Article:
The more I learn about radiative cooling systems the cooler they get. These cooling systems absorb heat from an enclosed space and send the heat directly into outer space. It sounds like science fiction but it exists now. The heat gets converted into infrared waves and emitted upwards away from the planet where the waves pass through the atmosphere to release their heat into the coolness of space.
In experiments, the team showed that the device was able to lower the temperature inside a test unit by more than 12 °C (22 °F) under direct sunlight, and by more than 14 °C (25 °F) in a simulated nighttime test.
The mirrors are more advanced than they might sound, too. Made with 10 thin layers of silver and silicon dioxide, they’re designed to be selective in how they handle different wavelengths. They reflect the mid-infrared waves from the emitter while absorbing the visible and near-infrared waves from the sunlight. That prevents the Sun’s warmth from cancelling out the cooling effect, improving the efficiency.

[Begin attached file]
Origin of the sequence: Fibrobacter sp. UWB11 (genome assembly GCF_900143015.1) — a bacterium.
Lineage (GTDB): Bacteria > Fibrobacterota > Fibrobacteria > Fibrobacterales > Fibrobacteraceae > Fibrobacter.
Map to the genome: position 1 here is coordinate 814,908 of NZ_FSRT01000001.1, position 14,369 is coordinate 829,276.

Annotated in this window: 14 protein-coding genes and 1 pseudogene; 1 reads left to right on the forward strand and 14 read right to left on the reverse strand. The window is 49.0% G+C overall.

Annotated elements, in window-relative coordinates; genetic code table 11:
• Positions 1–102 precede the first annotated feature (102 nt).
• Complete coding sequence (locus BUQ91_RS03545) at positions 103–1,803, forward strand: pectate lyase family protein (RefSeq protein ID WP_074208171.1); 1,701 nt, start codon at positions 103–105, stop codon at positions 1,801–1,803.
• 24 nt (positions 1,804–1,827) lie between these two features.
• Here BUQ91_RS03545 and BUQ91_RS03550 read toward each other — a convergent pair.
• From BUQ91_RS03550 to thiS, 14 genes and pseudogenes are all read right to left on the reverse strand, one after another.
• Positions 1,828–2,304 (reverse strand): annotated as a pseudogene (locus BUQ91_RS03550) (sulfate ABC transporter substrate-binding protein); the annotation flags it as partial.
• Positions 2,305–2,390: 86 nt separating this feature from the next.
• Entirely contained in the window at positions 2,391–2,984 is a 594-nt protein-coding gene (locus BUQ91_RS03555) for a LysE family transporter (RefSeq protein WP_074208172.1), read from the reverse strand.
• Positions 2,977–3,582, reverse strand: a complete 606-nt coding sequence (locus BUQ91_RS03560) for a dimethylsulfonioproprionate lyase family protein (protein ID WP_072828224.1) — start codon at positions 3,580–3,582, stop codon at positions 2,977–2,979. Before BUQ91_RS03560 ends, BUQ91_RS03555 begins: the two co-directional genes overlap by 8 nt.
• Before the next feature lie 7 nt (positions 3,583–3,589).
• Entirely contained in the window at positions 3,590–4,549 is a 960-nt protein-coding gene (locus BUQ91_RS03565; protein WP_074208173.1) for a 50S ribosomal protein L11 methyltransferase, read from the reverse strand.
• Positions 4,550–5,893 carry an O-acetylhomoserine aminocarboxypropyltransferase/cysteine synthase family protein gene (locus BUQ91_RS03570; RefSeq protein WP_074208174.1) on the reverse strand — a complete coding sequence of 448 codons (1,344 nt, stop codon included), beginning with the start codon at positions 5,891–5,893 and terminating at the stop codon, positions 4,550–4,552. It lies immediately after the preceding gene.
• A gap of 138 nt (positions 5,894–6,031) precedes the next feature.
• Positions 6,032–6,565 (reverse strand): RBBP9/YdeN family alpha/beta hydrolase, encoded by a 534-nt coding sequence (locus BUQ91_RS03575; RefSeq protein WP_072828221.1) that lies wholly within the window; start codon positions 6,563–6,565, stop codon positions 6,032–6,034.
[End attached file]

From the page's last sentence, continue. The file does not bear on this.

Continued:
As an added extra, the heat absorbed by the mirrors can be put to good use – in this test, the team used it to heat water to 60 °C (140 °F).